1. I need some advice on resigning from my current job. When I began at this facility I was lead to believe 2 weeks notice is required. I've been offered a wonderful position that is closer to home and meets my family's needs better than where I am now. I have now been told by people with more seniority that policy is 4 weeks- since we do three 12 hour shifts a week this works out to 12 working days. The handbook confirms this. I feel that I HAVE to take this new job for my own well being. I am willing to give the two weeks that I agreed to when I hired on (of course, I didn't think to get this in writing). Has anyone ever dealt with this kind of situation?
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    Joined: Jan '04; Posts: 13; Likes: 4


  3. by   OneChattyNurse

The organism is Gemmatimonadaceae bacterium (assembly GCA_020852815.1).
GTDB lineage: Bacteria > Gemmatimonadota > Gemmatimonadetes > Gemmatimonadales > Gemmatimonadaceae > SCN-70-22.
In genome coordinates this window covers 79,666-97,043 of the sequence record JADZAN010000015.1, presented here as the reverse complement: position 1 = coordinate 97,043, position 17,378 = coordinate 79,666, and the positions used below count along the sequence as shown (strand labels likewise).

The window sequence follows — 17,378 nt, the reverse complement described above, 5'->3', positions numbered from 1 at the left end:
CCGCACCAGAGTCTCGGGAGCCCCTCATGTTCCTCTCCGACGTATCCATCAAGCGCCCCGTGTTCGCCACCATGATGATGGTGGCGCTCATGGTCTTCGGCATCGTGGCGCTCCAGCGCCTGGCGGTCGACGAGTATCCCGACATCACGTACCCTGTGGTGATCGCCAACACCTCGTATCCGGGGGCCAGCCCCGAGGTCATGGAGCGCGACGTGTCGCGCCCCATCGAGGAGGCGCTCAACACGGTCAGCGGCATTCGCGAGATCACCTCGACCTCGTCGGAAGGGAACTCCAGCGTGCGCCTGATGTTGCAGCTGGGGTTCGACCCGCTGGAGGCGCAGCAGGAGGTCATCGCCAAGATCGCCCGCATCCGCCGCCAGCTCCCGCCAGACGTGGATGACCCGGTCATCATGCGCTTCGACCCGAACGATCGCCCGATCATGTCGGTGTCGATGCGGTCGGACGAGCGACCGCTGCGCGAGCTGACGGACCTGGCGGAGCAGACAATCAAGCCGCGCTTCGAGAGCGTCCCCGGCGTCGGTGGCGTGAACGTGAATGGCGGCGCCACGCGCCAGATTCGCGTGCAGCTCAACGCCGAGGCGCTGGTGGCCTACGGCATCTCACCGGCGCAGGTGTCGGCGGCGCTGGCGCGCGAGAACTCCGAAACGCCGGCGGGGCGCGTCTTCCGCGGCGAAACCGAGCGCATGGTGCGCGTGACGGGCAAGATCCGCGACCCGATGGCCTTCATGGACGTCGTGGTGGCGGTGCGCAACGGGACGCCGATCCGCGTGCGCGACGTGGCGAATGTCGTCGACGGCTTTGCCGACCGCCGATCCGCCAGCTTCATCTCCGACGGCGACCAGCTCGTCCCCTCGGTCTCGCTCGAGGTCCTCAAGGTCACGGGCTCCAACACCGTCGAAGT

I know my current employer will not consider you for re-hire if you do not give at least 3 weeks notice. But I have been at other jobs that this was not as strict. I left one job with virtually no notice and was told at my exit interview that I was definately eligible for re-hire. (VA, union)

    I have left positions without giving sufficient notice. Sometimes it was for my mental well-being. It really depends on how you feel about ever wanting to work at this place again. You know, "never burn your bridges".

    Sometimes, you have to do what you have to do.

    I'm sure this did not help you very much, but good luck to you, whatever you decide.
  4. by   rjflyn
    If the other job wants you bad enough- there is a nurse shortage so the probably will wait. Have heard places now are waiting a month or 2 for the right canidate.

  5. by   catcolalex
    i would just give them whatever notice you want to, then go work closer to home. if they throw a fit, who cares, what are they going to do? fire you?